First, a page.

IT becomes harder by the day to divine what decision-makers at Irish Water are thinking.
Despite being dogged by controversy, largely of its own making, from its inception this State-owned company had a truly abysmal record of bungling because it was set up under the unseeing gaze of a coalition government forced to allay mounting opposition to water charges by offering grants.
Ranging from extreme campaigners to those who support the principle of paying for water, people either see it as an extra layer of taxation or as the last straw in a punishing regime of austerity.
Yet, Irish Water continues to provide critics of the way the business is run, not to mention tens of thousands of anti-water charge campaigners, with the kind of ammunition that reflects a tendency to shoot itself in both feet.
In the latest chapter of this saga, costly both in political and financial terms, the company plans to send out water bills to more than 1.7 million households in the full knowledge that hundreds of thousands of those invoices will, in one way or another, be incorrect.
Viewed through the jaundiced eyes of the man and woman in the street, this will inevitably be seen as further proof of its generally perceived incompetence, justifying the widely held public impression, shared by some members of Government, that it is not fit for purpose.
Indeed, it has recently been confirmed that no minutes or written records exist of important meetings which took place behind closed doors between Irish Water representatives and former Environment Minister Phil Hogan and his officials.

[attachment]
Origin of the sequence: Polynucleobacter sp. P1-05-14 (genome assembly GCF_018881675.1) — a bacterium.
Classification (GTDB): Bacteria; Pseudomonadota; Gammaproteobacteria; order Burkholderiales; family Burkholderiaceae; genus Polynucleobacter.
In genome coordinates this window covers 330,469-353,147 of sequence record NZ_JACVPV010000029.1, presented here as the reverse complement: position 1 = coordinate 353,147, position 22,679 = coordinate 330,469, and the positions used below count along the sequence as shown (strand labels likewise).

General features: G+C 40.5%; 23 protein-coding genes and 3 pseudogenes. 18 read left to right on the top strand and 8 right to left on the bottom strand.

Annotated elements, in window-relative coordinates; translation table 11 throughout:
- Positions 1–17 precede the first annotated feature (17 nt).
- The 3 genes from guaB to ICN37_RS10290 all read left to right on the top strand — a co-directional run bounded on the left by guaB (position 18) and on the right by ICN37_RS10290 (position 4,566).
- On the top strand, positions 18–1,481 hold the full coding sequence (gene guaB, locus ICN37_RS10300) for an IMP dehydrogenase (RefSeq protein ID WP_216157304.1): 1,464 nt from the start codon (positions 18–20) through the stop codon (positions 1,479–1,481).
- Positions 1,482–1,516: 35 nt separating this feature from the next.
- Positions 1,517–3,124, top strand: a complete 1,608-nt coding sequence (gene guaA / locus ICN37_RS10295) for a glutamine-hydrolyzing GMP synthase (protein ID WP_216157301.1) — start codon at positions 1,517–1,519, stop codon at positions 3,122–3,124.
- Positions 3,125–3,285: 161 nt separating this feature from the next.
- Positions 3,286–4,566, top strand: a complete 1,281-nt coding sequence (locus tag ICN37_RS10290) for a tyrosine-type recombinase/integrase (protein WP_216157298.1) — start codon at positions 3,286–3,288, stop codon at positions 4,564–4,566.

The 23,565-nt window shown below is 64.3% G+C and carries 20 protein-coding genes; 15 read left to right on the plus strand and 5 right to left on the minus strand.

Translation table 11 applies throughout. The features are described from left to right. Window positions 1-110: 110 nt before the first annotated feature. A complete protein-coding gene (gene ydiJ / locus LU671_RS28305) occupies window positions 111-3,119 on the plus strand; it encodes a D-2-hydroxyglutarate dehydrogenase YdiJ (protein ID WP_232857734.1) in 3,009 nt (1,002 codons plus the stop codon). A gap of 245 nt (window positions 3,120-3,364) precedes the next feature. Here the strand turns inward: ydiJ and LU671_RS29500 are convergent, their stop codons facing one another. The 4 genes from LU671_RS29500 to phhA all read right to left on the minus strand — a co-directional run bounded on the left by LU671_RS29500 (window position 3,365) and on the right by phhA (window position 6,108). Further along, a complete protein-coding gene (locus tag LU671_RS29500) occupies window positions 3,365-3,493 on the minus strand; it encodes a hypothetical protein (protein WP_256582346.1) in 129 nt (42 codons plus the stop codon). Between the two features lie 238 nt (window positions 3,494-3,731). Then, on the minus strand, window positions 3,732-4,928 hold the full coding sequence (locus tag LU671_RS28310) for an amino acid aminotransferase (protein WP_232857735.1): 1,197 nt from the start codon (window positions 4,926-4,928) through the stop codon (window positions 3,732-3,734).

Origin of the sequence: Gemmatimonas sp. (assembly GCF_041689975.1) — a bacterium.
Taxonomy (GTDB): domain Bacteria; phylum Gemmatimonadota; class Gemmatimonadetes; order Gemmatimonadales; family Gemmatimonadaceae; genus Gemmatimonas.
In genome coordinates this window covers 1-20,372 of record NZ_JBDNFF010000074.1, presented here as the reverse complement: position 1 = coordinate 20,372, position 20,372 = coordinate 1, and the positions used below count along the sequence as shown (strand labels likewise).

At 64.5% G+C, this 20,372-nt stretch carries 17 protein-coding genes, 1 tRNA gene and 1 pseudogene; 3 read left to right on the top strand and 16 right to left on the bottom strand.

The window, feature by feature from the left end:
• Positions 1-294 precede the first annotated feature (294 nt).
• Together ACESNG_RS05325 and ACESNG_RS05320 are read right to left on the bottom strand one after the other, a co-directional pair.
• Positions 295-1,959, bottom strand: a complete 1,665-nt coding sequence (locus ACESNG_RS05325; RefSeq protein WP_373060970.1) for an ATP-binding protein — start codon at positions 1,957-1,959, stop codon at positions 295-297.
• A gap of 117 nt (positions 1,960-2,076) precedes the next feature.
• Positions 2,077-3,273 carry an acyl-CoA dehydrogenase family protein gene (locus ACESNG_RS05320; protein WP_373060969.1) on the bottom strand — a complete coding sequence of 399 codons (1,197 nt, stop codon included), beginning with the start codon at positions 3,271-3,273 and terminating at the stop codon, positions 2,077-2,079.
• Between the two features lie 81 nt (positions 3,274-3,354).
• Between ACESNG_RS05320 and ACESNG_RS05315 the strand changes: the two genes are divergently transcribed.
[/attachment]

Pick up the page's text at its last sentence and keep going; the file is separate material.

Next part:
Now the EU Commissioner for Agriculture, Mr Hogan later explained that it was not his job to micro-manage the water company’s development.
Yet another example of a laissez-faire approach to its formation, this raises serious questions about the failure of governance on Taoiseach Enda Kenny’s part and also by the Coalition to keep its eye on the ball.
The upshot is that along with householders whose property has been metered, more than 500,000 householders from its customer base who have not yet registered will also receive bills.
Irish Water is hoping customers whose ‘unique’ address is not in its possession will contact the company and fill them in.
The questions are: what happens if contact breaks down? And what if the 500,000 customers fail or refuse to register? The company denies it is sending out bills “willy-nilly”.
Furthermore, it argues that in building a database teething problems will always arise, but going on its own figures it looks as if up to 500,000 ‘issues’ may be looming.
Unfortunately, in view of its record, it is hard to have confidence in the future performance of an organisation entrusted with the management of the nation’s vital water resource.
The political elephant in the room remains the burning question of whether Irish Water will one day be privatised and sold off to shore up the deep hole in the national coffers.
It beggars belief that they are operating on the basis of such a lack of information when it comes to sending out bills to households up and down the country over a two-month period starting in April.
Let’s hope the billing operation does not begin on April Fool’s Day.
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